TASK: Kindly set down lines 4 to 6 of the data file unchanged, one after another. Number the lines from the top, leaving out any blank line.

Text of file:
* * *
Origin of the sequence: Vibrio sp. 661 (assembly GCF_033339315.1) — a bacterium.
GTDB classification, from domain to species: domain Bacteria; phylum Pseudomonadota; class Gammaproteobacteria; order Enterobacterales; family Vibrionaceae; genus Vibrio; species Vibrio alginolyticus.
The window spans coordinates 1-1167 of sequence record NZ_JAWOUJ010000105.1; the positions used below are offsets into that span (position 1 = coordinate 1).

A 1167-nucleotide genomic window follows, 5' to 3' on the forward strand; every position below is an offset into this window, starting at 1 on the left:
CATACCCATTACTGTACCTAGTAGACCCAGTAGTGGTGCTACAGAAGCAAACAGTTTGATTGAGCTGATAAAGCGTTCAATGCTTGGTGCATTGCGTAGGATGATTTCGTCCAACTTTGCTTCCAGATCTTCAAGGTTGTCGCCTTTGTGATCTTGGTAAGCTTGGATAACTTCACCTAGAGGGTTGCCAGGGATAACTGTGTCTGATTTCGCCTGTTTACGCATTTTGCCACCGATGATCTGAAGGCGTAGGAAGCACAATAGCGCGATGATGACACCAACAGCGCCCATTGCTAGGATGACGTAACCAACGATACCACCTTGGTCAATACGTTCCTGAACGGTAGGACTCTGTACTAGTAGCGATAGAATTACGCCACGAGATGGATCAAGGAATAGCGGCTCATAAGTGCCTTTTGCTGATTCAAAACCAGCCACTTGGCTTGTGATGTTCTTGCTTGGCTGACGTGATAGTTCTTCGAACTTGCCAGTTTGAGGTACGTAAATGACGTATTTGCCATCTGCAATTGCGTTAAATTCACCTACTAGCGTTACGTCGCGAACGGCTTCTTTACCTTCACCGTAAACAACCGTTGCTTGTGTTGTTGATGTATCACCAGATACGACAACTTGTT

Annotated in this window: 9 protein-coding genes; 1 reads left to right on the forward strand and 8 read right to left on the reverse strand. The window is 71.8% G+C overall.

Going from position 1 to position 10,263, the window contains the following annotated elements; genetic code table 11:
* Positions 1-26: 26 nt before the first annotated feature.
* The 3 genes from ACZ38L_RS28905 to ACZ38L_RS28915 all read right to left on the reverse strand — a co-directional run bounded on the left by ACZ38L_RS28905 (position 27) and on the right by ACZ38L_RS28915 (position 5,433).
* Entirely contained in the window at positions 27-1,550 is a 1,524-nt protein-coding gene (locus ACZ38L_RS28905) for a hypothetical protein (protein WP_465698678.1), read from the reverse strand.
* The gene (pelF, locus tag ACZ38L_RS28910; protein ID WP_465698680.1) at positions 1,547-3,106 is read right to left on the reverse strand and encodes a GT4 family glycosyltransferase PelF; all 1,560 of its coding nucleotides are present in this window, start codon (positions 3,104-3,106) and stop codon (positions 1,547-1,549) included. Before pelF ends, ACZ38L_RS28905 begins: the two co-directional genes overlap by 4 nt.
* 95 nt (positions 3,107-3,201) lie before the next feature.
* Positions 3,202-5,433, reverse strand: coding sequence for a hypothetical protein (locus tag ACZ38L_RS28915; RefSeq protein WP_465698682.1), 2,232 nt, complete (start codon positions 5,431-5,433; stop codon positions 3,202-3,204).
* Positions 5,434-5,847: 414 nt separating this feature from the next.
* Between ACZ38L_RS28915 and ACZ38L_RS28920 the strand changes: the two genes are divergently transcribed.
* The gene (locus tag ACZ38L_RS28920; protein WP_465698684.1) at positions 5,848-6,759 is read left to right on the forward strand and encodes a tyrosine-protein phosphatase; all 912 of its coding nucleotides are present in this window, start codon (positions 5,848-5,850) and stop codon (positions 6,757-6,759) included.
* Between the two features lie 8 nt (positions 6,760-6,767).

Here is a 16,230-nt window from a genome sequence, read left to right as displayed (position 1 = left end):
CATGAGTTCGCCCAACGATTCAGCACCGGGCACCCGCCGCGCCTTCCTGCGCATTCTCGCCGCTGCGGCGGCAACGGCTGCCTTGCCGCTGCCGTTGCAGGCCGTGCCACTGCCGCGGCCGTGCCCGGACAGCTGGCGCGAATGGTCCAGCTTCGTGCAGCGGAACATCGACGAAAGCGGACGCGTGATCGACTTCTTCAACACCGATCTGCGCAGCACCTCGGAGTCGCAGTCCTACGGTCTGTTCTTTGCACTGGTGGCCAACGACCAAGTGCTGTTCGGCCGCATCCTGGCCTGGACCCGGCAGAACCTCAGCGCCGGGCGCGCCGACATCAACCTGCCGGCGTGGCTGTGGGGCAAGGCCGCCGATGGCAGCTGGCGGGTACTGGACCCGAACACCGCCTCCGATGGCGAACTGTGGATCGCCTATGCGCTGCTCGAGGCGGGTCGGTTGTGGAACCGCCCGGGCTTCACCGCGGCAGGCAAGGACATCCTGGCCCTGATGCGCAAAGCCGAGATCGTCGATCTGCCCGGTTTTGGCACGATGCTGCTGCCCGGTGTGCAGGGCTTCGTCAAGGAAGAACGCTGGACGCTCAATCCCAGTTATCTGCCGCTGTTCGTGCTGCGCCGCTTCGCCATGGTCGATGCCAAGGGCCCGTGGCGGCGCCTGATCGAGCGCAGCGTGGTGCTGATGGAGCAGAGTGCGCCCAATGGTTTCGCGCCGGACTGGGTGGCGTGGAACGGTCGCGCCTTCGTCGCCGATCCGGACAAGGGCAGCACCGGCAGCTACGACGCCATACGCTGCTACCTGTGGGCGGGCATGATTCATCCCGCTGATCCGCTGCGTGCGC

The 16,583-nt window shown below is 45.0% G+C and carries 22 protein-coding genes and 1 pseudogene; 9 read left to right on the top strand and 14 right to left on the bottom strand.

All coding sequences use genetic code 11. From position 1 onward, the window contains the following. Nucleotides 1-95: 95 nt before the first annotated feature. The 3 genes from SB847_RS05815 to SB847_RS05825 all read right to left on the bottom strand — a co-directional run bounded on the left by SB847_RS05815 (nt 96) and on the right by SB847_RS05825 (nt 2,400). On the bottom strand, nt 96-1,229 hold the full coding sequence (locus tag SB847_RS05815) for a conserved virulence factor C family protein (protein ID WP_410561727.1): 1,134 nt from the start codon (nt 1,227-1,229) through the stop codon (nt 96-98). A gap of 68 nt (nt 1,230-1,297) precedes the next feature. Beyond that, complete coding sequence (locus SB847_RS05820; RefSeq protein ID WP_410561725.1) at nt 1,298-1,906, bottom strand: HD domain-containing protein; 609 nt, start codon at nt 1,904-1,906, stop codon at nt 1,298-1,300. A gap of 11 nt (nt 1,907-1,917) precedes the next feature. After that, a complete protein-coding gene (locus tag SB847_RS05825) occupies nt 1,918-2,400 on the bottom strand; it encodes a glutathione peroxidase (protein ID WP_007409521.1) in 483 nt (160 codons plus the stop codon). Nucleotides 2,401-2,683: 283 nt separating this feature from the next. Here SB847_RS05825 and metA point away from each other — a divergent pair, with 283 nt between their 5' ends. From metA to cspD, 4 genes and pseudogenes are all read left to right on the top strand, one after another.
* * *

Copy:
A 1167-nucleotide genomic window follows, 5' to 3' on the forward strand; every position below is an offset into this window, starting at 1 on the left:
CATACCCATTACTGTACCTAGTAGACCCAGTAGTGGTGCTACAGAAGCAAACAGTTTGATTGAGCTGATAAAGCGTTCAATGCTTGGTGCATTGCGTAGGATGATTTCGTCCAACTTTGCTTCCAGATCTTCAAGGTTGTCGCCTTTGTGATCTTGGTAAGCTTGGATAACTTCACCTAGAGGGTTGCCAGGGATAACTGTGTCTGATTTCGCCTGTTTACGCATTTTGCCACCGATGATCTGAAGGCGTAGGAAGCACAATAGCGCGATGATGACACCAACAGCGCCCATTGCTAGGATGACGTAACCAACGATACCACCTTGGTCAATACGTTCCTGAACGGTAGGACTCTGTACTAGTAGCGATAGAATTACGCCACGAGATGGATCAAGGAATAGCGGCTCATAAGTGCCTTTTGCTGATTCAAAACCAGCCACTTGGCTTGTGATGTTCTTGCTTGGCTGACGTGATAGTTCTTCGAACTTGCCAGTTTGAGGTACGTAAATGACGTATTTGCCATCTGCAATTGCGTTAAATTCACCTACTAGCGTTACGTCGCGAACGGCTTCTTTACCTTCACCGTAAACAACCGTTGCTTGTGTTGTTGATGTATCACCAGATACGACAACTTGTT

Annotated in this window: 9 protein-coding genes; 1 reads left to right on the forward strand and 8 read right to left on the reverse strand. The window is 71.8% G+C overall.